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Tuesday, October 13 2015 @ 08:54 AM UTC

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The World Could Save Trillions With Buses and Bikes

Biking ElsewhereBy Alex Davies, Wired

THE ARGUMENT THAT embracing a low-carbon future is a road map to economic ruin is bunk, say a band of economists who argue that investing in more efficient transportation, buildings and waste management could save cities worldwide at least $17 trillion. One way to unlock that savings is to promote bikes and buses.
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The Benefits of Slower Traffic, Measured in Money and Lives

Biking ElsewhereBy ERIC JAFFE, City Lab

"That’s the frustrating conclusion one gets from a new case study about implementing a road diet on Livingston. The analysis finds that the safety benefits of reducing automobile space and speeds on the street would far outweigh any losses from driver delay. But the report’s authors state that officials were concerned from the start about upsetting the car-centric status quo"
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Black and Jewish Civil Rights Heritage by Bike

Biking in BaltimoreVia Baltimore Heritage

October 11 @ 9:00 am - 11:30 am | $15 | Register

Explore historic places that tell of the struggles and partnerships between Baltimore’s Jewish and African American communities during the Civil Rights movement and beyond.

We’ll see synagogues and social halls, corner stores and tennis courts that tell the story of Baltimore’s Jewish community in the late 19th and early 20th century and the African-American community that succeeded them in the neighborhoods around Druid Hill Park. Join Eli Pousson from Baltimore Heritage on a fall ride tour of African-American, Jewish and Civil Rights landmarks from Eutaw Place to Park Heights.
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The Cities That Spend The Most On Bike Lanes Later Reap The Most Reward

Biking ElsewhereBy Adele Peters, Fast Coexist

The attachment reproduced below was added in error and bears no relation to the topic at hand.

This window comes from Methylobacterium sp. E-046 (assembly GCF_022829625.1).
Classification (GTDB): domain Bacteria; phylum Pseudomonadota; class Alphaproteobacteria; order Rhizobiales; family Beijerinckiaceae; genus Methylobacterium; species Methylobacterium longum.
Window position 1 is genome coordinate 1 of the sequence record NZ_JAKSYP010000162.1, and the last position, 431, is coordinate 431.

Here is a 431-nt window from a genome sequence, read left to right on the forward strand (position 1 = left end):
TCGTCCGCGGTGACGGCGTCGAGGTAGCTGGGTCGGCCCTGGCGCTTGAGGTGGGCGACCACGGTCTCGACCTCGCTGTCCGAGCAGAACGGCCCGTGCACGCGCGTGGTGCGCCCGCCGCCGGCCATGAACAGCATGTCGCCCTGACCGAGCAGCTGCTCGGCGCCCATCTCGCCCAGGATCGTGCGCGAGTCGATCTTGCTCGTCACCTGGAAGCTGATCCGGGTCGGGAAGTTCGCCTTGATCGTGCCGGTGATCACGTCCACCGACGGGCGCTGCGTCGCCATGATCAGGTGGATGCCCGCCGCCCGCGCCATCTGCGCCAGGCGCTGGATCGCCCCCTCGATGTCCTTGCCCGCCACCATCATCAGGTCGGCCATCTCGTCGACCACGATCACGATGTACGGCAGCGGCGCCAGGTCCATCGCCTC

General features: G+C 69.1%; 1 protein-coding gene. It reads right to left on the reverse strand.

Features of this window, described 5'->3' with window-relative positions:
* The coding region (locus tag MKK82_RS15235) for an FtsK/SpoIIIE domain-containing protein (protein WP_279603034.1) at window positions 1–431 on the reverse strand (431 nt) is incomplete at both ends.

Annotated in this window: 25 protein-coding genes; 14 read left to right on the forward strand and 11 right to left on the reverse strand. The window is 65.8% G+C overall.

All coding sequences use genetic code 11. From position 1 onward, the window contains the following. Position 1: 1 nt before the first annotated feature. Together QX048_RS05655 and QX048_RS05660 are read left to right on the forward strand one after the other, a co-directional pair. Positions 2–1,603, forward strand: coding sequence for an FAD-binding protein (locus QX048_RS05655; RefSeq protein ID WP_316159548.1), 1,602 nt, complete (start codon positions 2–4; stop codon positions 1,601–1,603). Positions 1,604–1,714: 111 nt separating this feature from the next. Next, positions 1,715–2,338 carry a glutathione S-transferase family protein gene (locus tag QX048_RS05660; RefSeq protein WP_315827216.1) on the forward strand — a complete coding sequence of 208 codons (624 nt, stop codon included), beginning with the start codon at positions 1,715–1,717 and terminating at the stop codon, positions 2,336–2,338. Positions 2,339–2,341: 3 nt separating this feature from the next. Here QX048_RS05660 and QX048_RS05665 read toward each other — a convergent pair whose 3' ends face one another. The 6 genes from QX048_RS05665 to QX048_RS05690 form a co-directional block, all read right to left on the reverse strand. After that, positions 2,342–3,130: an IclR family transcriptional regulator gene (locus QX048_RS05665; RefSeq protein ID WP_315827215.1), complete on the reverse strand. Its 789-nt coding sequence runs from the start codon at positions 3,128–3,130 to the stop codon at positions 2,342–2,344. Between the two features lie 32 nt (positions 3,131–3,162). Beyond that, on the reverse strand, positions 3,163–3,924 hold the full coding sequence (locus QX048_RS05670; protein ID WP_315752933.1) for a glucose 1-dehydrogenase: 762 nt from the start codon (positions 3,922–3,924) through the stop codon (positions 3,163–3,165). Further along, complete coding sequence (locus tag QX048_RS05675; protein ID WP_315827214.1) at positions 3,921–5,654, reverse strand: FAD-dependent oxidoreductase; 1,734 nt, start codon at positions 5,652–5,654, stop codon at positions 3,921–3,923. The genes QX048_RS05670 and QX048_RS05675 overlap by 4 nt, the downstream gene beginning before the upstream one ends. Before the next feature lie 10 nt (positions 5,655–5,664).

Investing in a network of fully separated bike lanes could save cities huge sums in the long-term. But too little investment in wimpy infrastructure could actually decrease enthusiasm for cycling.

For every dollar spent to build new separated bike lanes, cities could save as much as $24 thanks to lower health care costs and less pollution and traffic, according to a new study from researchers in New Zealand.
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Biking Elsewhere-> The Sustainable Communities HotReport is designed to give community leaders and residents a quick and easy way to determine how well their communities are performing on a variety of sustainability indicators in transportation, housing, economic development, income and equity. Select a community to view charts, tables, and maps showing performance trends over time or select other communities that you consider "peer" or comparison communities.

from CenterLines, the e-newsletter of the National Center for Bicycling & Walking.
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Hogan Announces $14M For Pedestrian, Bike Projects Throughout Maryland

Biking in MarylandHANOVER, Md. (WJZ) — Governor Larry Hogan announced Tuesday that Maryland has received $14.9 million in grants for bicycle, pedestrian and multi-use trail projects across the state.

The Maryland Department of Transportation (MDOT) is awarding a total of 63 grants, including $2.77 million in Bikeways Program grants, $1.03 million in Recreational Trails Program grants, and $11.1 million in Transportation Alternatives Program grants.

[Includes a link to a complete list of projects.]
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Biking Elsewhere-> In the "Does Walkability Matter? An Examination of Walkability's Impact on Housing Values, Foreclosures and Crime" study (, researchers examined 170 neighborhoods in a medium-sized city to see whether walkability influences neighborhood sustainability. Their analysis shows a positive impact not only on neighborhood housing valuation but also on neighborhood crime and foreclosure. These results provide policy opportunities for planners and citizen groups to pursue strategies to encourage the development of more walkable and sustainable neighborhoods.
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Biking in Baltimore-> After an aggressive expansion in recent years, New York City reached a thousand miles of bikes lanes yesterday, and more bike lane are planned throughout the city. Almost 40% of the miles are shielded from traffic, such as through greenways or off-street bike lanes.

[B' Spokes: Amazing, they have 1,000 miles and we have 60? For the whole State? That's what the Annual Attainment Report on Transportation System Performance says anyway. pg 47 And I thought we had 500 miles of bike lanes around 2004 what happened to that? ]
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Baltimore Metro Transit Survey

Mass Transit
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Signs of Our Times: Sharing the Streets

Biking Elsewhere[B' Spokes: We really need to get rid of the signage that the state and the localities have standardized on to give notice that cyclists have a right to the road. A good argument on why is in this article.]
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Maryland should adopt the Idaho stop law.

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The state should support what kind of bicycle facilities?

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